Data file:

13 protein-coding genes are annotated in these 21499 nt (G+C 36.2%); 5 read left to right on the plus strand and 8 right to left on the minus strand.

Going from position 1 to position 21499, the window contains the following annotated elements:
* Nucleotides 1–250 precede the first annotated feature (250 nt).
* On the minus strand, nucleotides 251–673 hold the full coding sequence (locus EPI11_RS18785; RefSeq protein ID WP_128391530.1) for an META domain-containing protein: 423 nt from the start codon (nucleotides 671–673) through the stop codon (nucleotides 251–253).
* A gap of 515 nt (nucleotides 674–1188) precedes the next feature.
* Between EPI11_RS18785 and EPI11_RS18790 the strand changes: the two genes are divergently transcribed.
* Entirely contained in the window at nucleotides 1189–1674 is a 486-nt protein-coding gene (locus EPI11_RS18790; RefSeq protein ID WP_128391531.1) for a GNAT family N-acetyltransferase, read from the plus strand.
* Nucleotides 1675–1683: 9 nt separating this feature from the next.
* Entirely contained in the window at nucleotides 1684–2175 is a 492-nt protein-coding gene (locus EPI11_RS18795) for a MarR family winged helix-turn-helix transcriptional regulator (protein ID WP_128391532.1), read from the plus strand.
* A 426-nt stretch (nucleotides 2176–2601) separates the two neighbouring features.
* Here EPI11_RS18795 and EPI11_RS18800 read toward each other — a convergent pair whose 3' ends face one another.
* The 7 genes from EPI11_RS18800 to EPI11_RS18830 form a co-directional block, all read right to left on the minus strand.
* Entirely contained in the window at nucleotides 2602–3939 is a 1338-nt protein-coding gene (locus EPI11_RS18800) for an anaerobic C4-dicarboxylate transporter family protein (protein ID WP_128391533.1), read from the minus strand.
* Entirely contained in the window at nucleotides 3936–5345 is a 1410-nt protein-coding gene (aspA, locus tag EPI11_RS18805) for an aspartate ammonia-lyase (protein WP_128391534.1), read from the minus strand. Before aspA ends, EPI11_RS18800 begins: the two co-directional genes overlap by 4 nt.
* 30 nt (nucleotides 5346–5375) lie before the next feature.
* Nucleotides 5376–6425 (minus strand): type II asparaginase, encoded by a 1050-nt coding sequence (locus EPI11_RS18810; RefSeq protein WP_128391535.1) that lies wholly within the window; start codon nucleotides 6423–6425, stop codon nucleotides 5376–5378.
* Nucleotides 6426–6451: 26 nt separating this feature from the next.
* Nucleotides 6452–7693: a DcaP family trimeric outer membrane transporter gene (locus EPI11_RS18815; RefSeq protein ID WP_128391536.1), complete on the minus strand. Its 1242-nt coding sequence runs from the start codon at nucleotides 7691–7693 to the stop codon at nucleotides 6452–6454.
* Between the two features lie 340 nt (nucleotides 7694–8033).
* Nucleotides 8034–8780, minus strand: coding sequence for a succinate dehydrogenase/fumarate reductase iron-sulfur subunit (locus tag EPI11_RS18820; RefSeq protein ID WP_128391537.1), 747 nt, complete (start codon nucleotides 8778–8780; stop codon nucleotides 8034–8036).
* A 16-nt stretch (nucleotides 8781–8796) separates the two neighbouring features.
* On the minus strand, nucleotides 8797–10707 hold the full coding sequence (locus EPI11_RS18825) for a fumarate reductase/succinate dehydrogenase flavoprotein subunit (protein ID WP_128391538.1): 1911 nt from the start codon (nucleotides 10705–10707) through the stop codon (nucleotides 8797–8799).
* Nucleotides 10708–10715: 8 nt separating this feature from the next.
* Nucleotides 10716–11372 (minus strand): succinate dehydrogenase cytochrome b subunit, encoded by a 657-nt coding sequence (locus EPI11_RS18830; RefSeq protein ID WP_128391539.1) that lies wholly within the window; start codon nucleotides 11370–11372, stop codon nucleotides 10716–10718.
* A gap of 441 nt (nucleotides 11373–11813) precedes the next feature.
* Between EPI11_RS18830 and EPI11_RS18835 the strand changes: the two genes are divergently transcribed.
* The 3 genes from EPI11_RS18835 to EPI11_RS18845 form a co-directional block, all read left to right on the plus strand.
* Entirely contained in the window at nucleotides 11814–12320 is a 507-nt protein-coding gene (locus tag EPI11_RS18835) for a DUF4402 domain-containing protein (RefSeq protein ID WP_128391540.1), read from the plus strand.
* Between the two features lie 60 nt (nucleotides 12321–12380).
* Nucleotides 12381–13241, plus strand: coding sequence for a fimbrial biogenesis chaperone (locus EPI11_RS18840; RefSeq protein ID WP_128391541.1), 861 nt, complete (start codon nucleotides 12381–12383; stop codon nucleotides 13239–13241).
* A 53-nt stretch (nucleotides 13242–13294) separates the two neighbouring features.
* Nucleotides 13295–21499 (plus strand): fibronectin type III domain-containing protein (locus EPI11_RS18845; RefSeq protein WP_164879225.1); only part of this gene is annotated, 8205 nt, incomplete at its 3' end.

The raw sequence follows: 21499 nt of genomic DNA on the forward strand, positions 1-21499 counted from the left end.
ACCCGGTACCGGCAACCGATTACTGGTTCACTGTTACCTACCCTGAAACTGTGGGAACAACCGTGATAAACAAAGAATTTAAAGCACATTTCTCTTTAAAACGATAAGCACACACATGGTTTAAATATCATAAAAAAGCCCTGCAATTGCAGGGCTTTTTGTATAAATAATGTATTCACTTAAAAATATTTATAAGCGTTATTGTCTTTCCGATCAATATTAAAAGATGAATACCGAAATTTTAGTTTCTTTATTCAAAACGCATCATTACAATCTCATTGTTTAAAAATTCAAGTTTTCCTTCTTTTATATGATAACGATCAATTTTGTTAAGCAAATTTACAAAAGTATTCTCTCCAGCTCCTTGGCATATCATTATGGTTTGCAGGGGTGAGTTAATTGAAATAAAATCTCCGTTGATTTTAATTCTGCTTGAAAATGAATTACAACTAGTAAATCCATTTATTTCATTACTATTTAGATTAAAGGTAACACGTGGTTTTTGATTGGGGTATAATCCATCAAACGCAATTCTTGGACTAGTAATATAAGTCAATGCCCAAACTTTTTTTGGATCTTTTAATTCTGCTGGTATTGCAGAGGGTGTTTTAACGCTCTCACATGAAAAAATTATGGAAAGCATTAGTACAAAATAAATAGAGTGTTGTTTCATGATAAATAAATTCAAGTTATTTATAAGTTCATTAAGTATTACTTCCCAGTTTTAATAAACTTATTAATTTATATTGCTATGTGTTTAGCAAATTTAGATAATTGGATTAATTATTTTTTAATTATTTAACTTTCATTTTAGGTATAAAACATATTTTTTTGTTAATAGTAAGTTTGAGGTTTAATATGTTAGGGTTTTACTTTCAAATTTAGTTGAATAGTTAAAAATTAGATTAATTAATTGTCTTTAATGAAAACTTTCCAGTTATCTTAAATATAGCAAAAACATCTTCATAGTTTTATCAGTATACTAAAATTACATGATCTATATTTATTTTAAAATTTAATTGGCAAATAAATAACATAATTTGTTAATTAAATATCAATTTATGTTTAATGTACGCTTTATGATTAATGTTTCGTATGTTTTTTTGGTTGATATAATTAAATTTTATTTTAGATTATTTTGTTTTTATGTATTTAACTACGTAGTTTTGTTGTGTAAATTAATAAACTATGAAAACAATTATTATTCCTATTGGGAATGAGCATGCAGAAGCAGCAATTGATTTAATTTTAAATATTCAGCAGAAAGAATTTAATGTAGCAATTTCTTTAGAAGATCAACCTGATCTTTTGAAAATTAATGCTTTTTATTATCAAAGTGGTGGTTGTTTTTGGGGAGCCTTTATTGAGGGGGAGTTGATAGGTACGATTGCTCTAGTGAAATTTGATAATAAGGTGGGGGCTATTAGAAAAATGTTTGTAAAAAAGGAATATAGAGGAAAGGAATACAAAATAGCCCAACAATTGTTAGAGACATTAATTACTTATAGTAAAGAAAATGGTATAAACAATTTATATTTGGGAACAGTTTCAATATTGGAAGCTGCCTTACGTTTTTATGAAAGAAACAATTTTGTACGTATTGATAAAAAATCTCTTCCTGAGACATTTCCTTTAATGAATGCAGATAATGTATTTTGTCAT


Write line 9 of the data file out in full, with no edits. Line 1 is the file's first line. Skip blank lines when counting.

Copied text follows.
* Entirely contained in the window at nucleotides 1684–2175 is a 492-nt protein-coding gene (locus EPI11_RS18795) for a MarR family winged helix-turn-helix transcriptional regulator (protein ID WP_128391532.1), read from the plus strand.